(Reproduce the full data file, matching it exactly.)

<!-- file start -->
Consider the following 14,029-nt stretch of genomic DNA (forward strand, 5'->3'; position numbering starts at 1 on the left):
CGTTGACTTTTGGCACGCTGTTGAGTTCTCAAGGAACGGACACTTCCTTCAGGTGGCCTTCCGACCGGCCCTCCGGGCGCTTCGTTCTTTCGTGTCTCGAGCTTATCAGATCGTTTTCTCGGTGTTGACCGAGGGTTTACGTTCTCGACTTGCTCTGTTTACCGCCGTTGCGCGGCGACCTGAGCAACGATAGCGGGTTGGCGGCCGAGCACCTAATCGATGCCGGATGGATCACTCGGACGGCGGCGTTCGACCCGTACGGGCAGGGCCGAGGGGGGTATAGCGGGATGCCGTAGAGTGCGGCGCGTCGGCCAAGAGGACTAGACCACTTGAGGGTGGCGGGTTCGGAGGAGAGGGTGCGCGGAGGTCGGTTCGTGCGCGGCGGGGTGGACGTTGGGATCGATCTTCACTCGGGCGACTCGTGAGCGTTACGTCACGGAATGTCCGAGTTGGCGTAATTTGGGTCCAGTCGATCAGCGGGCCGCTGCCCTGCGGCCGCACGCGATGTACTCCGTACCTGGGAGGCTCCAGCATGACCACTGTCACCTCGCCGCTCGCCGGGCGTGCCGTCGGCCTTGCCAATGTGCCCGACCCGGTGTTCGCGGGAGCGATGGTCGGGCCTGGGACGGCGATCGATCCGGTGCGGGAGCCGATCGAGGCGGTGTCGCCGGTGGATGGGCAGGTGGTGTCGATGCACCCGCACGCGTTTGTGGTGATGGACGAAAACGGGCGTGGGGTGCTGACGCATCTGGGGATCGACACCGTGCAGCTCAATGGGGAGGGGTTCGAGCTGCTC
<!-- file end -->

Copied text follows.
Consider the following 14,029-nt stretch of genomic DNA (forward strand, 5'->3'; position numbering starts at 1 on the left):
CGTTGACTTTTGGCACGCTGTTGAGTTCTCAAGGAACGGACACTTCCTTCAGGTGGCCTTCCGACCGGCCCTCCGGGCGCTTCGTTCTTTCGTGTCTCGAGCTTATCAGATCGTTTTCTCGGTGTTGACCGAGGGTTTACGTTCTCGACTTGCTCTGTTTACCGCCGTTGCGCGGCGACCTGAGCAACGATAGCGGGTTGGCGGCCGAGCACCTAATCGATGCCGGATGGATCACTCGGACGGCGGCGTTCGACCCGTACGGGCAGGGCCGAGGGGGGTATAGCGGGATGCCGTAGAGTGCGGCGCGTCGGCCAAGAGGACTAGACCACTTGAGGGTGGCGGGTTCGGAGGAGAGGGTGCGCGGAGGTCGGTTCGTGCGCGGCGGGGTGGACGTTGGGATCGATCTTCACTCGGGCGACTCGTGAGCGTTACGTCACGGAATGTCCGAGTTGGCGTAATTTGGGTCCAGTCGATCAGCGGGCCGCTGCCCTGCGGCCGCACGCGATGTACTCCGTACCTGGGAGGCTCCAGCATGACCACTGTCACCTCGCCGCTCGCCGGGCGTGCCGTCGGCCTTGCCAATGTGCCCGACCCGGTGTTCGCGGGAGCGATGGTCGGGCCTGGGACGGCGATCGATCCGGTGCGGGAGCCGATCGAGGCGGTGTCGCCGGTGGATGGGCAGGTGGTGTCGATGCACCCGCACGCGTTTGTGGTGATGGACGAAAACGGGCGTGGGGTGCTGACGCATCTGGGGATCGACACCGTGCAGCTCAATGGGGAGGGGTTCGAGCTGCTC